The wind can definitely play a role in positioning crappie. A light wind may not do too much, but once the winds become heavier, tiny organisms will get pushed across the lake and into points, bays and wind-blown shorelines. Smaller minnows and bait fish will follow their food source and crappie will be right behind them. During the spring, when crappie are in the shallows, the wind-blown shorelines are usually productive for crappie, especially if there is some type of cover such as timber, docks, weeds or rock.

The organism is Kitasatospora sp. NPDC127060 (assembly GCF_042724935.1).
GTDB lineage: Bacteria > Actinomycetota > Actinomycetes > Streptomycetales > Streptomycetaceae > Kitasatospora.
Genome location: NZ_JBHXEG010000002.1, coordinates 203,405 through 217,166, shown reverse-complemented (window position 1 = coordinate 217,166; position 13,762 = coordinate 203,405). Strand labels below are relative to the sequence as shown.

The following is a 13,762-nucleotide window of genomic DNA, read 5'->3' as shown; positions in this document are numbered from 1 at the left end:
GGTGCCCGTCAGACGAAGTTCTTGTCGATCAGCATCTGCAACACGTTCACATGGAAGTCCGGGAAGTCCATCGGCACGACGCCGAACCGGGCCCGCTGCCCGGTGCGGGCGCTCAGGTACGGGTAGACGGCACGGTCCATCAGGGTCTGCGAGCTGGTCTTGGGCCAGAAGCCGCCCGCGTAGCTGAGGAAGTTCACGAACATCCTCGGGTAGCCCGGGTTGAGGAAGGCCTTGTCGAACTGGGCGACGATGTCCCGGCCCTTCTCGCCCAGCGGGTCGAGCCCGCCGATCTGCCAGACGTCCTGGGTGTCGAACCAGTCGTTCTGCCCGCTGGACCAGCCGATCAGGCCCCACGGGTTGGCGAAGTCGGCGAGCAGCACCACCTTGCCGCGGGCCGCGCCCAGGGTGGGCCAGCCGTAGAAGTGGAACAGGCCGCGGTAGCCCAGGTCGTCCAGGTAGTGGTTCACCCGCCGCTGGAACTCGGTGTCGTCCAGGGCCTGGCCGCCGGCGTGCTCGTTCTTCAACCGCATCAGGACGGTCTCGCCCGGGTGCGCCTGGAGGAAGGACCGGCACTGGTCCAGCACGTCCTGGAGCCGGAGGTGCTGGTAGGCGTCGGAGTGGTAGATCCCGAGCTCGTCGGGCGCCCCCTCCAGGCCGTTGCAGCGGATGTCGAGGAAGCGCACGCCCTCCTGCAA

During the summer and fall, when most crappie are found in deeper water, the wind can still play a role in positioning the fish. Instead of finding crappie along a wind-blown shoreline, they may stack up in deeper water where the wind is blowing into a point, over a mid-lake rock pile or into submerged trees. You can still find them in the shallows, but the deeper water will almost always hold better quality fish during the summer and fall.